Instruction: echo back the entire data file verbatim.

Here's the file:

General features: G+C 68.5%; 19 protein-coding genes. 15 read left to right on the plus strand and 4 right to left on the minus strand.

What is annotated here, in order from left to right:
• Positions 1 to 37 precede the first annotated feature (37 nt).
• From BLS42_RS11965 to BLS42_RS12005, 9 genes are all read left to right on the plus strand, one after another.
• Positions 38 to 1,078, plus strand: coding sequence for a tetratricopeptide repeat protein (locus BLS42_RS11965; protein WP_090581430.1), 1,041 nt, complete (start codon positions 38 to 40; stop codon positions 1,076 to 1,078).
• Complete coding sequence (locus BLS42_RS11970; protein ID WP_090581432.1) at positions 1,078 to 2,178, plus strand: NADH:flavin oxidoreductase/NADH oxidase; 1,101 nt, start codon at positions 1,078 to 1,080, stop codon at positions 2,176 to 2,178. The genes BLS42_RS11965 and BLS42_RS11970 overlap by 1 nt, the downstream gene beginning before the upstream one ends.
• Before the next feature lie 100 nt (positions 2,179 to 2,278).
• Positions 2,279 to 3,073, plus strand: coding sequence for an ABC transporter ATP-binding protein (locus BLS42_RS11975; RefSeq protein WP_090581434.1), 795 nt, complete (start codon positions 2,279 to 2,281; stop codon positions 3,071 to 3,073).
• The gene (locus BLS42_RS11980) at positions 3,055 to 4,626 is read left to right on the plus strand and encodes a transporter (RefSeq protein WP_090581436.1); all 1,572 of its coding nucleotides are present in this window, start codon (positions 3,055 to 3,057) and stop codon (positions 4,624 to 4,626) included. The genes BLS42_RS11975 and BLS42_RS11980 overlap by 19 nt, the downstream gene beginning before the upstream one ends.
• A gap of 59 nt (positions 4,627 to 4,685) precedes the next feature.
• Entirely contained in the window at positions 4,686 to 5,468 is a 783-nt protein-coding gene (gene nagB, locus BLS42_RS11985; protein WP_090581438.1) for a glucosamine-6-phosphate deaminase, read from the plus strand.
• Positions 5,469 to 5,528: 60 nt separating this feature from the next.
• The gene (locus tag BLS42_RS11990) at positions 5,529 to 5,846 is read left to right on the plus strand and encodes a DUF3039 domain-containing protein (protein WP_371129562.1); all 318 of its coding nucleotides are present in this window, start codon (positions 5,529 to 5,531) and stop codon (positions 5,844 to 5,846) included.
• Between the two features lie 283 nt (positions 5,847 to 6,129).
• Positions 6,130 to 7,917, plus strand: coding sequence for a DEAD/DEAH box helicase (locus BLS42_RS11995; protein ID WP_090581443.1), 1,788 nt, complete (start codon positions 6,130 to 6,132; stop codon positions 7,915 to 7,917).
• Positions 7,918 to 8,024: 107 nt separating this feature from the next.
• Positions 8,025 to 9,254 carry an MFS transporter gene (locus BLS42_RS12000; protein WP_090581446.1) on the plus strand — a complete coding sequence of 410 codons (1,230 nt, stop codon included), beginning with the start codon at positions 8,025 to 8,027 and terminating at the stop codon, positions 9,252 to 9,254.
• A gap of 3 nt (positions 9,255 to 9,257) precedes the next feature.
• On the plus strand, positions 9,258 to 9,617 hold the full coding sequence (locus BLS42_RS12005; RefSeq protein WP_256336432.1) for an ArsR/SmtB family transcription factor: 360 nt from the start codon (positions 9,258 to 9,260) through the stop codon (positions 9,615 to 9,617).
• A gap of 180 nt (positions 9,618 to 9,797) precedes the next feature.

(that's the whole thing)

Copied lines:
General features: G+C 68.5%; 19 protein-coding genes. 15 read left to right on the plus strand and 4 right to left on the minus strand.

What is annotated here, in order from left to right:
• Positions 1 to 37 precede the first annotated feature (37 nt).
• From BLS42_RS11965 to BLS42_RS12005, 9 genes are all read left to right on the plus strand, one after another.
• Positions 38 to 1,078, plus strand: coding sequence for a tetratricopeptide repeat protein (locus BLS42_RS11965; protein WP_090581430.1), 1,041 nt, complete (start codon positions 38 to 40; stop codon positions 1,076 to 1,078).
• Complete coding sequence (locus BLS42_RS11970; protein ID WP_090581432.1) at positions 1,078 to 2,178, plus strand: NADH:flavin oxidoreductase/NADH oxidase; 1,101 nt, start codon at positions 1,078 to 1,080, stop codon at positions 2,176 to 2,178. The genes BLS42_RS11965 and BLS42_RS11970 overlap by 1 nt, the downstream gene beginning before the upstream one ends.
• Before the next feature lie 100 nt (positions 2,179 to 2,278).
• Positions 2,279 to 3,073, plus strand: coding sequence for an ABC transporter ATP-binding protein (locus BLS42_RS11975; RefSeq protein WP_090581434.1), 795 nt, complete (start codon positions 2,279 to 2,281; stop codon positions 3,071 to 3,073).
• The gene (locus BLS42_RS11980) at positions 3,055 to 4,626 is read left to right on the plus strand and encodes a transporter (RefSeq protein WP_090581436.1); all 1,572 of its coding nucleotides are present in this window, start codon (positions 3,055 to 3,057) and stop codon (positions 4,624 to 4,626) included. The genes BLS42_RS11975 and BLS42_RS11980 overlap by 19 nt, the downstream gene beginning before the upstream one ends.
• A gap of 59 nt (positions 4,627 to 4,685) precedes the next feature.
• Entirely contained in the window at positions 4,686 to 5,468 is a 783-nt protein-coding gene (gene nagB, locus BLS42_RS11985; protein WP_090581438.1) for a glucosamine-6-phosphate deaminase, read from the plus strand.
• Positions 5,469 to 5,528: 60 nt separating this feature from the next.
• The gene (locus tag BLS42_RS11990) at positions 5,529 to 5,846 is read left to right on the plus strand and encodes a DUF3039 domain-containing protein (protein WP_371129562.1); all 318 of its coding nucleotides are present in this window, start codon (positions 5,529 to 5,531) and stop codon (positions 5,844 to 5,846) included.
• Between the two features lie 283 nt (positions 5,847 to 6,129).
• Positions 6,130 to 7,917, plus strand: coding sequence for a DEAD/DEAH box helicase (locus BLS42_RS11995; protein ID WP_090581443.1), 1,788 nt, complete (start codon positions 6,130 to 6,132; stop codon positions 7,915 to 7,917).
• Positions 7,918 to 8,024: 107 nt separating this feature from the next.
• Positions 8,025 to 9,254 carry an MFS transporter gene (locus BLS42_RS12000; protein WP_090581446.1) on the plus strand — a complete coding sequence of 410 codons (1,230 nt, stop codon included), beginning with the start codon at positions 8,025 to 8,027 and terminating at the stop codon, positions 9,252 to 9,254.
• A gap of 3 nt (positions 9,255 to 9,257) precedes the next feature.
• On the plus strand, positions 9,258 to 9,617 hold the full coding sequence (locus BLS42_RS12005; RefSeq protein WP_256336432.1) for an ArsR/SmtB family transcription factor: 360 nt from the start codon (positions 9,258 to 9,260) through the stop codon (positions 9,615 to 9,617).
• A gap of 180 nt (positions 9,618 to 9,797) precedes the next feature.